Decimated, Puerto Rico Flounders in Disaster

Sabrina+Raouf+%E2%80%9918%2C+Puerto+Rican+student+and+Student+Organization+President%2C+and+Artea+Brahaj+%E2%80%9919+take+part+in+an+S.O.+bake+sale+that+gave+its+proceeds+to+victims+of+natural+disasters%2C+namely+Puerto+Ricans.

Talia Protos

Sabrina Raouf ’18, Puerto Rican student and Student Organization President, and Artea Brahaj ’19 take part in an S.O. bake sale that gave its proceeds to victims of natural disasters, namely Puerto Ricans.

On Wednesday, September 6, 2017, Puerto Rico, among other areas in the mid-Atlantic region, was hit by Hurricane Irma, the most powerful storm ever recorded in the Atlantic. Just two weeks later, Hurricane Maria brought a second wave of despair and destruction to the region.

For years, Puerto Rico has struggled against poverty. On May 3 of 2017, with a 123 billion-dollar debt, Puerto Rico declared bankruptcy. In 2016, 43.5% of the population lived in poverty, including almost 85% of Puerto Rican children. Without money to afford commodities or improve basic infrastructure, both hurricanes have exacerbated an already dire situation to a point some have called “apocalyptic.”

“Puerto Rico has always faced adversity, and many times we bounce back.”

As a U.S. commonwealth, Puerto Ricans are considered United States citizens. They do not, however, have the same rights as those who live in actual states. While a Floridian can vote in Presidential elections, for example, Puerto Ricans can only vote in presidential primaries. While Puerto Rico does have representatives in the House, they have no voting power and have no representation in Senate. Though seemingly trivial, caveats like these are what put Puerto Rico at a disadvantage both economically and politically.

In the first week after Hurricane Maria, most of the island was without electricity, clean water, or food resources. What scarce resources they had—only some food and water—were moved around the island via shipping trucks. Getting food from off the island, however, was another story.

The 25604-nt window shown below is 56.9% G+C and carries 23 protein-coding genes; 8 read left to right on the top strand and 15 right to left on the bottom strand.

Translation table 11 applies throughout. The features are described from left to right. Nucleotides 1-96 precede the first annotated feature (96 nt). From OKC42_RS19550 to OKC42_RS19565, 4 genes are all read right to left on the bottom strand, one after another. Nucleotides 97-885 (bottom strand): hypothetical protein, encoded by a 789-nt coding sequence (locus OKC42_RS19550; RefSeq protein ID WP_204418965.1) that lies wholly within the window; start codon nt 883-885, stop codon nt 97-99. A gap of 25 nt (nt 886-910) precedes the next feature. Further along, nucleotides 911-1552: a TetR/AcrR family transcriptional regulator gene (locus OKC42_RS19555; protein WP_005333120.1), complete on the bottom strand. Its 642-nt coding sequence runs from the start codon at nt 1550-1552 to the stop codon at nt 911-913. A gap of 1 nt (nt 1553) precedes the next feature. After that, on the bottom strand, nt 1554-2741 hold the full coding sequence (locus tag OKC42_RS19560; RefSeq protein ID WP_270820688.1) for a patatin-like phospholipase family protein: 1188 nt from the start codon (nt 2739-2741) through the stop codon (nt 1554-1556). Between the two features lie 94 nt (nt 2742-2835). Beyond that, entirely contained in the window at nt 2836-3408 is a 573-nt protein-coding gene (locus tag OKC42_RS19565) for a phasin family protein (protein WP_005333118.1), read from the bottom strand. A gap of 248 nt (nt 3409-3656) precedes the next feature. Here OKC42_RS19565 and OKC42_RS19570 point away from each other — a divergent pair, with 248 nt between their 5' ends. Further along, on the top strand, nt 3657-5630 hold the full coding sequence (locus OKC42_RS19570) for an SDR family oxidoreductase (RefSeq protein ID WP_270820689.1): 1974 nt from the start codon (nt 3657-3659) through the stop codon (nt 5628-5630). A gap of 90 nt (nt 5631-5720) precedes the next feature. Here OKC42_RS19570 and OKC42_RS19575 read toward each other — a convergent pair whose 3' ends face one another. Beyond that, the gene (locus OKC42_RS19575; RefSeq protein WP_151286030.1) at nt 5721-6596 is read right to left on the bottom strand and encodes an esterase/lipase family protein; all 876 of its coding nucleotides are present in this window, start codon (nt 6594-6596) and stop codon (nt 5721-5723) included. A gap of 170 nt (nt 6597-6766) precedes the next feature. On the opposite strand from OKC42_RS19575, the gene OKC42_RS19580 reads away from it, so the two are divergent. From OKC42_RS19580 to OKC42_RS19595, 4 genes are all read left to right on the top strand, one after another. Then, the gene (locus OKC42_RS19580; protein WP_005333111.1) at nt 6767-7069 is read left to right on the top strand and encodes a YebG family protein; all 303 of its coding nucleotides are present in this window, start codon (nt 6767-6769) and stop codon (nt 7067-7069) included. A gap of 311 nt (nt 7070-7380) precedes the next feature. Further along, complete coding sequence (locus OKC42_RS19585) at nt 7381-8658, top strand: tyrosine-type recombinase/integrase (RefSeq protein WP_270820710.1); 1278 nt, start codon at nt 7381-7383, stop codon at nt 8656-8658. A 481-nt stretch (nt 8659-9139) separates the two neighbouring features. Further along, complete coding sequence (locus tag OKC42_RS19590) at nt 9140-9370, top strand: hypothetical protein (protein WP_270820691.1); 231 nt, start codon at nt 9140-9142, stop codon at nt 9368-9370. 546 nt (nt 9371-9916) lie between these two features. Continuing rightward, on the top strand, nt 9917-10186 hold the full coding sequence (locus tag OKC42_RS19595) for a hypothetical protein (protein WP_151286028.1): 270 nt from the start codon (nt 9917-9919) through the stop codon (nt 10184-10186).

In the wake of World War I, the Merchant Marine Act of 1920, commonly known as the Jones Act, was imposed to improve patriotism in the U.S. The act requires that all goods shipped over water between U.S. ports be transported on American ships built in the U.S., owned by American citizens, and crewed by American citizens and permanent residents.

In effect, the Jones Act makes shipping between U.S. ports cost millions more than it otherwise would, especially for areas like Puerto Rico. Because Puerto Rico is a collection of islands, the vast majority of commerce consists of shipping over water, costing the already impoverished an estimated 1.7 billion dollars in lost commerce per year, according to Time Magazine.

“Puerto Rico has always faced adversity, and many times we bounce back. However, when not one, but two massive hurricanes decimate the island within a week of one another, in addition to the political and economic policies that are in place, our resilience as a People is severely tested,” lamented senior and Student Organization President Sabrina Raouf, who is of Puerto Rican descent. “My island is destroyed.”

Puerto Ricans’ rights as United States citizens are undermined and inhibited at every turn. As found in a poll by USA Today, less than half of U.S. citizens believe that Puerto Ricans are U.S. citizens by birth. As a result of this ignorance, Puerto Rican issues are denied attention, and while they struggle to maintain order, the government turns a blind eye, leaving its citizens to handle the overbearing impositions of the Jones Act, bankruptcy, and the lack of equal rights.

As for new beginnings, Raouf said, “As tragic as this is, there is a silver lining. Now people are talking about the overbearing colonial policies that have been put in place, such as the Jones Merchant Marine Act, and how to effectively deal with the debt crisis. I pray and hope that my island can bounce back. I know that we can.”

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